Remote sensing of regional crop production in the Yaqui Valley, Mexico: estimates and uncertainties

Remote sensing of regional crop production in the Yaqui Valley, Mexico: estimates and uncertainties Quantifying crop production at regional scales is critical for a wide range of applications, including management and carbon cycle modeling. Remote sensing offers great potential for monitoring regional production, yet the uncertainties associated with large-scale yield estimates are rarely addressed. In this study, we estimated crop area, yield, and planting dates for 2 years of Landsat imagery in an intensive agricultural region in northwest Mexico. Knowledge of crop phenology was combined with multi-temporal imagery to estimate crop rotations throughout the region. Remotely sensed estimates of the fraction of absorbed photosynthetically active radiation (fAPAR) were then incorporated into a simple model based on crop light-use efficiency to predict yield and planting dates for wheat. Uncertainty analysis revealed that regional yield predictions varied up to 20% with the method used to determine fAPAR from satellite, but were relatively insensitive to modeled variability in crop phenology, light-use efficiency, and harvest index (the ratio of grain mass to aboveground biomass). Comparisons of satellite-based and field-based estimates indicated errors in regional wheat yields of less than 4% for both years of data. In contrast, planting date calculations exhibited uncertainties of up to 50% using a sparse, three-date sampling from satellite-based sensors. A simplified model was also developed to explore yield predictions using only one date of imagery, demonstrating high accuracies depending on the date of image acquisition. The spatial and temporal distributions of crop production derived here offer valuable information for agricultural management and biogeochemical modeling efforts, provided that their uncertainties are well understood. http://www.deepdyve.com/assets/images/DeepDyve-Logo-lg.png Agriculture, Ecosystems & Environment Elsevier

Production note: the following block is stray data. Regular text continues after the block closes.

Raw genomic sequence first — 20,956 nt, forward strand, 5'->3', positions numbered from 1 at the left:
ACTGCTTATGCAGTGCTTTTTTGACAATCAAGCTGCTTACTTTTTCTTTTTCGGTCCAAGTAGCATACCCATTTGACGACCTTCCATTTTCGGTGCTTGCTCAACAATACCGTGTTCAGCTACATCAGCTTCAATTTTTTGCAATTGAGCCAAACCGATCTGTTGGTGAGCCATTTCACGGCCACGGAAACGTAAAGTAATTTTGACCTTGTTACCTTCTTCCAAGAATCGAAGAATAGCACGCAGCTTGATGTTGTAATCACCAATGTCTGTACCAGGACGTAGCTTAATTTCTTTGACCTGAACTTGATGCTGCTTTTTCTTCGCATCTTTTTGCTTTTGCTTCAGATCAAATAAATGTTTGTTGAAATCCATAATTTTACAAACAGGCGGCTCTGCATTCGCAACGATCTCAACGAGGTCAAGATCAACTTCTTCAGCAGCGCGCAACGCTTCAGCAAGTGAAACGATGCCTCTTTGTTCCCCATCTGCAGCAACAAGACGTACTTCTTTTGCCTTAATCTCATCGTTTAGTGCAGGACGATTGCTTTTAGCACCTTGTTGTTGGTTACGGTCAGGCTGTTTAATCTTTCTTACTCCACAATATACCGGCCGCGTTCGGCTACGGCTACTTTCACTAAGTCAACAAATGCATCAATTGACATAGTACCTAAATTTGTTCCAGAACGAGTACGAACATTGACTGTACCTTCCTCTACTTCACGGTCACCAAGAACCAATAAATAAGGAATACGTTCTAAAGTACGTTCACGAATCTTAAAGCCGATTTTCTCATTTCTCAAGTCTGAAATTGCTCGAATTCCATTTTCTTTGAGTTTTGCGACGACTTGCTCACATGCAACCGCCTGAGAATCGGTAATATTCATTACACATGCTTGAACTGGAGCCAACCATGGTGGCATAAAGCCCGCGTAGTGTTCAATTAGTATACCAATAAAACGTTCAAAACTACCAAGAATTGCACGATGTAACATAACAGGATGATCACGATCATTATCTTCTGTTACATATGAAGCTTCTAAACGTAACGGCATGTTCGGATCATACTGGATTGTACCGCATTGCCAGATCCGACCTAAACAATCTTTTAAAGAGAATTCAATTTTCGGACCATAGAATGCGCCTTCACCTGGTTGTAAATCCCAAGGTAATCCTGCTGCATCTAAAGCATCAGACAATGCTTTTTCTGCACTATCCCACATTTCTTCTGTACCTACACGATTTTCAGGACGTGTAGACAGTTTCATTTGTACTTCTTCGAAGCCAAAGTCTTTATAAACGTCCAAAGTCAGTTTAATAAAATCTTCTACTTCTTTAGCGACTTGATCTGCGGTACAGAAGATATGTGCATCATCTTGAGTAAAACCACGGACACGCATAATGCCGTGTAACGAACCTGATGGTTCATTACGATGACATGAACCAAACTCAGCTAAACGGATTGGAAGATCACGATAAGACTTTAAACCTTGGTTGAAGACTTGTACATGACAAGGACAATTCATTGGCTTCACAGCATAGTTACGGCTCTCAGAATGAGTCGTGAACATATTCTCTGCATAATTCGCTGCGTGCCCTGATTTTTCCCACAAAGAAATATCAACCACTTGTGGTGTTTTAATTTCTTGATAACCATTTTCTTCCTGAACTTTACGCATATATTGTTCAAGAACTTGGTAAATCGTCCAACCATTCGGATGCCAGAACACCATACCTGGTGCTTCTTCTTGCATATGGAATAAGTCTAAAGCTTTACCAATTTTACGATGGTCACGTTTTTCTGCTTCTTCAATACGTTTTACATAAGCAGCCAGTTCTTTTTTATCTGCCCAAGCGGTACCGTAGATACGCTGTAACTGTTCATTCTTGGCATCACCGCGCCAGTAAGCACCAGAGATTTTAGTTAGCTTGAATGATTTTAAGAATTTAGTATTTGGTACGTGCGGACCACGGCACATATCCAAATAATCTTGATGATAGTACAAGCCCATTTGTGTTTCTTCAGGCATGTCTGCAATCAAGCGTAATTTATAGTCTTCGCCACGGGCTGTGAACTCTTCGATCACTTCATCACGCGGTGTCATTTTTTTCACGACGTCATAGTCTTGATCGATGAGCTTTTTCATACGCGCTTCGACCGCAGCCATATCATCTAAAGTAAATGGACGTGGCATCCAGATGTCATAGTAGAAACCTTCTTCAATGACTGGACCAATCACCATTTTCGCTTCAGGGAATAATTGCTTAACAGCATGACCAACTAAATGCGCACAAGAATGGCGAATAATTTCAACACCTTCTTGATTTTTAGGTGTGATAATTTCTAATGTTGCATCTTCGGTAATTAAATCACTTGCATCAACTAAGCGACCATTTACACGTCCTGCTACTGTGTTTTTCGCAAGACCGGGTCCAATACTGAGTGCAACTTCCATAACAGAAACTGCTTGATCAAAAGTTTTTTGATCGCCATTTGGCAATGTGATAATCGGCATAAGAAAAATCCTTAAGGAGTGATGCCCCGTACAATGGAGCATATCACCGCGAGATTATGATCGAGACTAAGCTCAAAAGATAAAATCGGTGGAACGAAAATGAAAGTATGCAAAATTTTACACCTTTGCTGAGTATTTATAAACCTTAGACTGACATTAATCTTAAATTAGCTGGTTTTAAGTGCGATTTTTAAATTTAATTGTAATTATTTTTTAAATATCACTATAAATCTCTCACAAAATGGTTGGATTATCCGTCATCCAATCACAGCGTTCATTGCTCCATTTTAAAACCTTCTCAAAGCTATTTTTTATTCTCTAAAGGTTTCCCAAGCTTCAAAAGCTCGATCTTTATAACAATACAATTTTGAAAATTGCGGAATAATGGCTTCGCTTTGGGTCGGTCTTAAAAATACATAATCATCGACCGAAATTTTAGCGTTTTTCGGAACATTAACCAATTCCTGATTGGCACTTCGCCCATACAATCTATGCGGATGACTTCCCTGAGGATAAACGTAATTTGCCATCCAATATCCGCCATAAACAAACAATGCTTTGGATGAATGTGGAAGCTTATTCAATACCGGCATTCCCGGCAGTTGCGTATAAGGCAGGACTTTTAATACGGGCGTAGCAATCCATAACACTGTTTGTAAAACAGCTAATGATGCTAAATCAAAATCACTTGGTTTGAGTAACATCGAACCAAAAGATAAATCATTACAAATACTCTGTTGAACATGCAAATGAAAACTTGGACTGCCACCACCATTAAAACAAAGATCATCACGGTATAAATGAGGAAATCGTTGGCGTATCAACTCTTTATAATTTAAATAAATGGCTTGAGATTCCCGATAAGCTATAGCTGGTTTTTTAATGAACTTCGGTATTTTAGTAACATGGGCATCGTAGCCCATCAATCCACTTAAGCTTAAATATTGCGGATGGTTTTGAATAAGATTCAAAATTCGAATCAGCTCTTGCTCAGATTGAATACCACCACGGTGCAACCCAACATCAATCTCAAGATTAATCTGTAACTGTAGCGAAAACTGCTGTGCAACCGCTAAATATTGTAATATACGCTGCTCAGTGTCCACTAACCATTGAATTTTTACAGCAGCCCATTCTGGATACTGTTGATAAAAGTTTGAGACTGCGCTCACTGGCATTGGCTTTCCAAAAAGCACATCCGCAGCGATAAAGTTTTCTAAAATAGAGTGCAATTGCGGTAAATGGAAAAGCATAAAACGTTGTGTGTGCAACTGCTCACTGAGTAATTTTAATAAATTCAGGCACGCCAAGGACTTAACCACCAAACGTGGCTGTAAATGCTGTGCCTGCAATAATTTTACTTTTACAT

Remote sensing of regional crop production in the Yaqui Valley, Mexico: estimates and uncertainties

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Publisher
Elsevier
Copyright
Copyright © 2002 Elsevier Science B.V.
ISSN
0167-8809
D.O.I.
10.1016/S0167-8809(02)00021-X
Publisher site
See Article on Publisher Site

Abstract

Quantifying crop production at regional scales is critical for a wide range of applications, including management and carbon cycle modeling. Remote sensing offers great potential for monitoring regional production, yet the uncertainties associated with large-scale yield estimates are rarely addressed. In this study, we estimated crop area, yield, and planting dates for 2 years of Landsat imagery in an intensive agricultural region in northwest Mexico. Knowledge of crop phenology was combined with multi-temporal imagery to estimate crop rotations throughout the region. Remotely sensed estimates of the fraction of absorbed photosynthetically active radiation (fAPAR) were then incorporated into a simple model based on crop light-use efficiency to predict yield and planting dates for wheat. Uncertainty analysis revealed that regional yield predictions varied up to 20% with the method used to determine fAPAR from satellite, but were relatively insensitive to modeled variability in crop phenology, light-use efficiency, and harvest index (the ratio of grain mass to aboveground biomass). Comparisons of satellite-based and field-based estimates indicated errors in regional wheat yields of less than 4% for both years of data. In contrast, planting date calculations exhibited uncertainties of up to 50% using a sparse, three-date sampling from satellite-based sensors. A simplified model was also developed to explore yield predictions using only one date of imagery, demonstrating high accuracies depending on the date of image acquisition. The spatial and temporal distributions of crop production derived here offer valuable information for agricultural management and biogeochemical modeling efforts, provided that their uncertainties are well understood.

Journal

Agriculture, Ecosystems & EnvironmentElsevier

Published: Feb 1, 2003

References

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